NotesFAQContact Us
Search Tips
ERIC Number: ED550191
Record Type: Non-Journal
Publication Date: 2012
Pages: 129
Abstractor: As Provided
Reference Count: N/A
ISBN: 978-1-2671-9732-0
Social Silence: A Phenomenological Study of the Social Experience of Deaf Students from Hearing Families in a Mainstream Educational Setting
Sisia, Nicolle
ProQuest LLC, Ed.D. Dissertation, Northeastern University
For centuries past, children with a hearing loss were educated separately from their hearing peers. With the advent and passing of several legislative and Congressional mandates such as "The Rehabilitation Act," "The Education for all Handicapped Children Act" and "No Child Left Behind," children with a hearing loss are now being educated in classes surrounded by their hearing peers. Some believe the education of children with a hearing loss in a mainstream, academic setting will provide them with the tools they will need to be successful in a predominantly, hearing society. Unfortunately, the social and emotional consequences of this type of academic placement for children with a hearing loss can lead to feelings of loneliness, frustration and isolation. Parental and family influence may have the potential to sway a child's belief as to the academic placement that is most suitable for them. The following is a phenomenological research study that shares the experiences of two adolescents from hearing families who attend school in the mainstream academic setting. [The dissertation citations contained here are published with the permission of ProQuest LLC. Further reproduction is prohibited without permission. Copies of dissertations may be obtained by Telephone (800) 1-800-521-0600. Web page:]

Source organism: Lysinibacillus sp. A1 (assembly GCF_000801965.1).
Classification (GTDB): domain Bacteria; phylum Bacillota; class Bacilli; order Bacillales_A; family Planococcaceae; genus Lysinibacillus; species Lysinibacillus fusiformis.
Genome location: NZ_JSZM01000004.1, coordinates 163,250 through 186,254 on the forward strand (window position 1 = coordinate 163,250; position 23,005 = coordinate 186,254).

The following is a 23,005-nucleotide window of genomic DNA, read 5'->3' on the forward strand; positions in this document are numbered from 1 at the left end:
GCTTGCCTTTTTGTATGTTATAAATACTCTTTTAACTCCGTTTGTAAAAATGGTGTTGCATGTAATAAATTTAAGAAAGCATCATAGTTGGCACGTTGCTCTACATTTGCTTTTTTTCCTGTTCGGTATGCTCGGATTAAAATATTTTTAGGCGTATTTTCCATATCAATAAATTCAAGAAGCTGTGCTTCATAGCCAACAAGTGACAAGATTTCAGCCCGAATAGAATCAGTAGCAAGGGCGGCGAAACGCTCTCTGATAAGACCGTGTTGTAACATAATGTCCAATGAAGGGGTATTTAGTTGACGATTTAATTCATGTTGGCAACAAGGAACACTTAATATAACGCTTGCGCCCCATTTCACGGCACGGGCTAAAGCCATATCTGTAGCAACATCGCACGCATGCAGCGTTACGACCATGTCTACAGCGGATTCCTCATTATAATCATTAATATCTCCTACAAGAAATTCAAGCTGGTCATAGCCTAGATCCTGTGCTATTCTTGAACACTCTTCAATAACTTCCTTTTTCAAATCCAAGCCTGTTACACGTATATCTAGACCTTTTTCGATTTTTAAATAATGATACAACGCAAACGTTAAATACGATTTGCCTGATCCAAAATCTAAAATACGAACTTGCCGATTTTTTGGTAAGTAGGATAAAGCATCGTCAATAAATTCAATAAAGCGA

ProQuest LLC. 789 East Eisenhower Parkway, P.O. Box 1346, Ann Arbor, MI 48106. Tel: 800-521-0600; Web site:
Publication Type: Dissertations/Theses - Doctoral Dissertations
Education Level: Elementary Secondary Education
Audience: N/A
Language: English
Sponsor: N/A
Authoring Institution: N/A
Identifiers - Laws, Policies, & Programs: Education for All Handicapped Children Act; No Child Left Behind Act 2001; Rehabilitation Act 1973